originating subnet, the DHCPDISCOVER is not answered as before.

2.4.  Mixed Environments

   Environments containing a mixture of clients and servers that do and
   do not support the Auto-Configure option will not be a problem.
   Every DHCP transaction is between a Server and a Client, and the
   possible mixed scenarios between these two are listed below.

2.4.1.  Client Supports, Server Does Not

   If a DHCP client sends a request that contains the Auto-Configure
   tag, a DHCP server that does not know what this tag is will respond
   normally.  According to [DHCP] Section 4.3.1, the server MUST NOT
   return a value for that parameter.

   In this case, the server will either respond with a valid DHCPOFFER,
   or it will not respond at all.  In both cases, a DHCP client that
   supports this option will never care what the state of the option is,
   and may auto-configure.

2.4.2.  Servers Supports, Client Does Not

   If the Auto-Configure option is not present in the DHCPDISCOVER, the
   server will do nothing about it.  The client will auto-configure if
   it doesn't receive a response and believes that's what it should do.

   This scenario SHOULD not occur, as any stacks that implement an
   auto-configuration mechanism MUST implement this option as well.

2.5.  Interaction With Other DHCP Messages

   As this option only affects the initial IP address selection, it does
   not apply to subsequent DHCP messages.  If the DHCP client received a
   lease from a DHCP server, future DHCP messages (RENEW, INFORM, ACK,
   etc.) have no need to fall over into an auto- configuration state.

   If the DHCP client's lease expires, the client falls back into the
   INIT state, and the initial DHCPDISCOVER is sent as before.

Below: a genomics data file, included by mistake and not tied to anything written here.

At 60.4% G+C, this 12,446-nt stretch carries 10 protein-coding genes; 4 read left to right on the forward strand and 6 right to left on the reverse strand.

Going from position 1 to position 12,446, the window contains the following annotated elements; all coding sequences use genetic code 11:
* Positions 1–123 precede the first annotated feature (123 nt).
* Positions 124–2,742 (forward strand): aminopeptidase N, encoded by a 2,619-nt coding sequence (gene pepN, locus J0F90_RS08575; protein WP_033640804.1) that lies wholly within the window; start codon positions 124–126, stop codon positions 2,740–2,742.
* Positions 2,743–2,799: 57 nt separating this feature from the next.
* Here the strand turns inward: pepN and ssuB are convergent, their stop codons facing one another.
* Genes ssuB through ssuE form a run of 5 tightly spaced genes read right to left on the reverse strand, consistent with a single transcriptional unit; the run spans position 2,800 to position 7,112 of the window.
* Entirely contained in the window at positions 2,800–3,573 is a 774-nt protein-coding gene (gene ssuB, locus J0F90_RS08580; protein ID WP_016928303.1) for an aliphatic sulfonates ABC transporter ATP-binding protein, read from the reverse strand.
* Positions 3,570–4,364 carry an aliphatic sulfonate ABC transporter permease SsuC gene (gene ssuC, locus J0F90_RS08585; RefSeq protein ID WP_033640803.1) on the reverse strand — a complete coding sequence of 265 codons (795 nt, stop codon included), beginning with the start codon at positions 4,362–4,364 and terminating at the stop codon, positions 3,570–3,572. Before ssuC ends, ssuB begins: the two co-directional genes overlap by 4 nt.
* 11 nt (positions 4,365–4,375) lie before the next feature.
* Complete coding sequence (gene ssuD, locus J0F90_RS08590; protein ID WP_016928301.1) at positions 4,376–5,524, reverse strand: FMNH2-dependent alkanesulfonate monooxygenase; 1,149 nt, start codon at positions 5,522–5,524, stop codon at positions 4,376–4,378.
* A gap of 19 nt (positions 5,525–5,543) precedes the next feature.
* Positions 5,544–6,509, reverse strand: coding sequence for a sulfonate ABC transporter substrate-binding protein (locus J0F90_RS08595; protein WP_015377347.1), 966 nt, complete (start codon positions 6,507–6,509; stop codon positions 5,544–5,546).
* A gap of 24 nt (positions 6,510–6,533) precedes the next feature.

2.5.1.  DHCPRELEASE Messages

   DHCPRELEASEs occur exactly as described in [DHCP], section 4.4.6.
   When a DHCP client is done with a lease, it MAY notify the server
   that it is finished.  For this to occur, the DHCP client already
   received a DHCP lease, and the state of Auto-Configuration on the
   local wire does not matter.



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RFC 2563             DHCP Auto-Configuration Option             May 1999


2.5.2.  DHCPDECLINE Messages

   A DHCPDECLINE is sent by the DHCP client when it determines the
   network address it is attempting to use is already in use.  As a
   network address has been tested, it must have been offered by the
   DHCP Server, and the state of Auto-Configuration on the local wire
   does not matter.

2.5.3.  DHCPINFORM Messages

   DHCPINFORMs should be handled as described in [DHCP], section 4.4.3.
   No changes are necessary.

2.6.  Message Option

   If the DHCP server would like to tell a client why it is not allowed
   to auto-configure, it MAY add the Message option to the response.
   This option is defined in [DHCPOPT], Section 9.9.

   If the DHCP client receives a response with the Message option set,
   it MUST provide this information to the administrator of the DHCP
   client.  How this information is provided is implementation
   dependant.

3.  Security Considerations

   DHCP per se currently provides no authentication or security
   mechanisms.  Potential exposures to attack are discussed in section 7
   of the DHCP protocol specification [DHCP].

   This mechanism does add one other potential attack.  Malicious users
   on a subnet may respond to all DHCP requests with responses telling